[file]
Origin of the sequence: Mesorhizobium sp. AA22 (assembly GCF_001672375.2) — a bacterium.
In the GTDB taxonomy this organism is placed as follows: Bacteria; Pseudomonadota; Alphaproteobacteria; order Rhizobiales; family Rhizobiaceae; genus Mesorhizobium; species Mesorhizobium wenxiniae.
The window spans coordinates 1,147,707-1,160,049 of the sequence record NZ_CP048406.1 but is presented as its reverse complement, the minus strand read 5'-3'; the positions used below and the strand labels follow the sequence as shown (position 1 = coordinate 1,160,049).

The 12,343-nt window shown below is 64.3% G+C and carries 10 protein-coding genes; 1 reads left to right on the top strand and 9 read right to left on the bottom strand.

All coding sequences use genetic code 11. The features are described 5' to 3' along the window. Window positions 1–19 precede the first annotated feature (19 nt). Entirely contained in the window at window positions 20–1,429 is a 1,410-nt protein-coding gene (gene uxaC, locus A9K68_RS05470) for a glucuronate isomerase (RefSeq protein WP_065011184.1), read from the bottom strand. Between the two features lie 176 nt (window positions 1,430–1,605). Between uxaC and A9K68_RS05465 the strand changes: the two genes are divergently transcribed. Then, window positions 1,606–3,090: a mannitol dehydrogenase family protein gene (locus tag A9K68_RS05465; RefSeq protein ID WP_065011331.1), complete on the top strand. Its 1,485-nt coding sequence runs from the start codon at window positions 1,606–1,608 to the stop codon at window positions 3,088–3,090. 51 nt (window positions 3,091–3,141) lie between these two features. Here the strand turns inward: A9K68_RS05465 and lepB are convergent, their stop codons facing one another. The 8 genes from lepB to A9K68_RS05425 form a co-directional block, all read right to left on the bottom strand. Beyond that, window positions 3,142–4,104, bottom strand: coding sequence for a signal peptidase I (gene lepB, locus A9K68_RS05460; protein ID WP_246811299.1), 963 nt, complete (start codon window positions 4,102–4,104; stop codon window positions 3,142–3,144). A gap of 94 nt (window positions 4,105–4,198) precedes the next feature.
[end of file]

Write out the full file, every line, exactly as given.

Origin of the sequence: Mesorhizobium sp. AA22 (assembly GCF_001672375.2) — a bacterium.
In the GTDB taxonomy this organism is placed as follows: Bacteria; Pseudomonadota; Alphaproteobacteria; order Rhizobiales; family Rhizobiaceae; genus Mesorhizobium; species Mesorhizobium wenxiniae.
The window spans coordinates 1,147,707-1,160,049 of the sequence record NZ_CP048406.1 but is presented as its reverse complement, the minus strand read 5'-3'; the positions used below and the strand labels follow the sequence as shown (position 1 = coordinate 1,160,049).

The 12,343-nt window shown below is 64.3% G+C and carries 10 protein-coding genes; 1 reads left to right on the top strand and 9 read right to left on the bottom strand.

All coding sequences use genetic code 11. The features are described 5' to 3' along the window. Window positions 1–19 precede the first annotated feature (19 nt). Entirely contained in the window at window positions 20–1,429 is a 1,410-nt protein-coding gene (gene uxaC, locus A9K68_RS05470) for a glucuronate isomerase (RefSeq protein WP_065011184.1), read from the bottom strand. Between the two features lie 176 nt (window positions 1,430–1,605). Between uxaC and A9K68_RS05465 the strand changes: the two genes are divergently transcribed. Then, window positions 1,606–3,090: a mannitol dehydrogenase family protein gene (locus tag A9K68_RS05465; RefSeq protein ID WP_065011331.1), complete on the top strand. Its 1,485-nt coding sequence runs from the start codon at window positions 1,606–1,608 to the stop codon at window positions 3,088–3,090. 51 nt (window positions 3,091–3,141) lie between these two features. Here the strand turns inward: A9K68_RS05465 and lepB are convergent, their stop codons facing one another. The 8 genes from lepB to A9K68_RS05425 form a co-directional block, all read right to left on the bottom strand. Beyond that, window positions 3,142–4,104, bottom strand: coding sequence for a signal peptidase I (gene lepB, locus A9K68_RS05460; protein ID WP_246811299.1), 963 nt, complete (start codon window positions 4,102–4,104; stop codon window positions 3,142–3,144). A gap of 94 nt (window positions 4,105–4,198) precedes the next feature.